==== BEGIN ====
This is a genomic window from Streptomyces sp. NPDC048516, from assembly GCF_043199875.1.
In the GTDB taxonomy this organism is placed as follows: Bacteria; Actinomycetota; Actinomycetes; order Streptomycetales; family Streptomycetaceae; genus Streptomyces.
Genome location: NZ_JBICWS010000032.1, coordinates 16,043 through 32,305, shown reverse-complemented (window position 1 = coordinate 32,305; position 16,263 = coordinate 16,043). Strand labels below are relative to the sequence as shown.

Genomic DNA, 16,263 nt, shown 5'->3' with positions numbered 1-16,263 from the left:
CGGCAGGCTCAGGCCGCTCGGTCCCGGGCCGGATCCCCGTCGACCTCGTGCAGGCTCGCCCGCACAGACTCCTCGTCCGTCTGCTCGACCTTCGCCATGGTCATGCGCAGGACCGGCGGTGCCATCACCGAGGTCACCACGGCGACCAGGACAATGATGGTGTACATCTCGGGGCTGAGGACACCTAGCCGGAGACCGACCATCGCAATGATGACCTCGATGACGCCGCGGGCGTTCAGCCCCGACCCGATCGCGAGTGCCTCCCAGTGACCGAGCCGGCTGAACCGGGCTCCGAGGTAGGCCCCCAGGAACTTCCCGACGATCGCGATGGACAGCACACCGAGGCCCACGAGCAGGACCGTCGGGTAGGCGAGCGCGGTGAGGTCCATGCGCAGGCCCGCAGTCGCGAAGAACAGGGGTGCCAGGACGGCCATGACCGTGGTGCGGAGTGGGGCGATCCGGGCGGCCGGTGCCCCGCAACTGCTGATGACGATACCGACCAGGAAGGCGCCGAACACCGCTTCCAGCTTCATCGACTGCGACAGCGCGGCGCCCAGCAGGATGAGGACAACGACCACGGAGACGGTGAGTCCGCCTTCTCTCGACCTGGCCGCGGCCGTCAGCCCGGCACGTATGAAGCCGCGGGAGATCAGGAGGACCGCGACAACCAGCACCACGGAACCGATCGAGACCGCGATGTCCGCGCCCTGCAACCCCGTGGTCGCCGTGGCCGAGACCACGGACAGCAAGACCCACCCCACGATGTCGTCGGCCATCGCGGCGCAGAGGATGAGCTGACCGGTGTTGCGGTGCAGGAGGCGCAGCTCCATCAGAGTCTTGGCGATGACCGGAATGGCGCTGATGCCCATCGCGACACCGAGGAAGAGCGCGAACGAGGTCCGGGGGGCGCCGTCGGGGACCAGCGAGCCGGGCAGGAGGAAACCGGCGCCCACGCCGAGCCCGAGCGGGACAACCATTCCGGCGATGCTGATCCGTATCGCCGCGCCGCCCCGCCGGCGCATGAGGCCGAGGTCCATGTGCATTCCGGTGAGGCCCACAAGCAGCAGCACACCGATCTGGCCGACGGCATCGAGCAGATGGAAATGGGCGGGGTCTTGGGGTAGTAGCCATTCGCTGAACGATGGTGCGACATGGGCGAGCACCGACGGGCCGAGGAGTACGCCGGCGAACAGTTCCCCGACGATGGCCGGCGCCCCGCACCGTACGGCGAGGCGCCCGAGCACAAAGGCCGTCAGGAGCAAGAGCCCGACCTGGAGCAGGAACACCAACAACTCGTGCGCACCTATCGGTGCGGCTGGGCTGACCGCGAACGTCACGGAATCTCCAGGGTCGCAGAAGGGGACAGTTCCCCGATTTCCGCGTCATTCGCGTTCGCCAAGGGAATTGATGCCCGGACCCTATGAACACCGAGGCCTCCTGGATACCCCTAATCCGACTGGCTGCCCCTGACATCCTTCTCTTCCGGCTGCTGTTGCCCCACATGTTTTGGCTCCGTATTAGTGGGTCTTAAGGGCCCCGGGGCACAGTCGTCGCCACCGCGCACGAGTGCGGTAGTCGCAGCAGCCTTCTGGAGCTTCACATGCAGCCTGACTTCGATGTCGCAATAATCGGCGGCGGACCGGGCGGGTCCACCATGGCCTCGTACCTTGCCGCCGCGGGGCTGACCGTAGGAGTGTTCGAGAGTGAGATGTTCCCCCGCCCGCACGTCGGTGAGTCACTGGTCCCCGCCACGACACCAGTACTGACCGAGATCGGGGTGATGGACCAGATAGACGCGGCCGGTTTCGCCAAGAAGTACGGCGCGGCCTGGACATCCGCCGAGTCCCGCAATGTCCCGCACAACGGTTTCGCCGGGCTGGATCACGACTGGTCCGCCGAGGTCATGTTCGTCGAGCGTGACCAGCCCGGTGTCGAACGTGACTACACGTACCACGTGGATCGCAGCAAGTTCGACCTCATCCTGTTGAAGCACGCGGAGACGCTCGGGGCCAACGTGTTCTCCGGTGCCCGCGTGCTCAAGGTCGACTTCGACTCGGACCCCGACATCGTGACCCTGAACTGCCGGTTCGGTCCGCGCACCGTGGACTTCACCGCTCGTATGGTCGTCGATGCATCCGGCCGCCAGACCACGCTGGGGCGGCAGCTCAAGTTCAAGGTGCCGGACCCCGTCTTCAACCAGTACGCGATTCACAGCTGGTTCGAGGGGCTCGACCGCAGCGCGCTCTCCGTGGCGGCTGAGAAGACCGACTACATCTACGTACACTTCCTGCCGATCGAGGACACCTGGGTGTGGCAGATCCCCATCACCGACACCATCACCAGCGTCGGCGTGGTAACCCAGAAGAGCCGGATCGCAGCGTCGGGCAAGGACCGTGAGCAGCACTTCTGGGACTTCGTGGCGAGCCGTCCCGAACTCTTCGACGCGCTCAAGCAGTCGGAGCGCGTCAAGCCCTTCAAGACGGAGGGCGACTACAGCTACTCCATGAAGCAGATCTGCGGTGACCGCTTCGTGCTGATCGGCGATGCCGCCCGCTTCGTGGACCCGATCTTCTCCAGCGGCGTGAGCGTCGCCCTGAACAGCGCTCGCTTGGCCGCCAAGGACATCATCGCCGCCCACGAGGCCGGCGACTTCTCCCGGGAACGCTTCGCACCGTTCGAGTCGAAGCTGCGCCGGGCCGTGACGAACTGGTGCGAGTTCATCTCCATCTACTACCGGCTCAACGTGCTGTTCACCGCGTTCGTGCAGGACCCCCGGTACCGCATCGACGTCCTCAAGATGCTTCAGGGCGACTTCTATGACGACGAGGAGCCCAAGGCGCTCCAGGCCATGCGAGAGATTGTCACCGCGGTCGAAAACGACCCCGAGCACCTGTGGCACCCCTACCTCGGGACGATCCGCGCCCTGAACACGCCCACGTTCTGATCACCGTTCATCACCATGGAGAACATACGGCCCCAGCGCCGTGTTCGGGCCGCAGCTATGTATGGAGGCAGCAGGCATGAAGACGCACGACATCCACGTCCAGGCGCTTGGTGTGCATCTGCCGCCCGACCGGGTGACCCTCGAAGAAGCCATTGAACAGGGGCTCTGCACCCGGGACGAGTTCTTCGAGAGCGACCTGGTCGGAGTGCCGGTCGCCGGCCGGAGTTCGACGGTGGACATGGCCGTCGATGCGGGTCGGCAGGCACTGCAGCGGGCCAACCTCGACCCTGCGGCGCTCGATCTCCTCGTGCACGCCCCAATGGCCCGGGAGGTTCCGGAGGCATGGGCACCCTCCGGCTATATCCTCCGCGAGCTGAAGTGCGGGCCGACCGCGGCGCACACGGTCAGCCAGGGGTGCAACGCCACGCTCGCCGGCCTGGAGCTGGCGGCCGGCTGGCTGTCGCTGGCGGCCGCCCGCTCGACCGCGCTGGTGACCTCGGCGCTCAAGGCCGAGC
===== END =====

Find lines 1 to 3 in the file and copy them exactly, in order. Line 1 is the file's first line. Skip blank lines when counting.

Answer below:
This is a genomic window from Streptomyces sp. NPDC048516, from assembly GCF_043199875.1.
In the GTDB taxonomy this organism is placed as follows: Bacteria; Actinomycetota; Actinomycetes; order Streptomycetales; family Streptomycetaceae; genus Streptomyces.
Genome location: NZ_JBICWS010000032.1, coordinates 16,043 through 32,305, shown reverse-complemented (window position 1 = coordinate 32,305; position 16,263 = coordinate 16,043). Strand labels below are relative to the sequence as shown.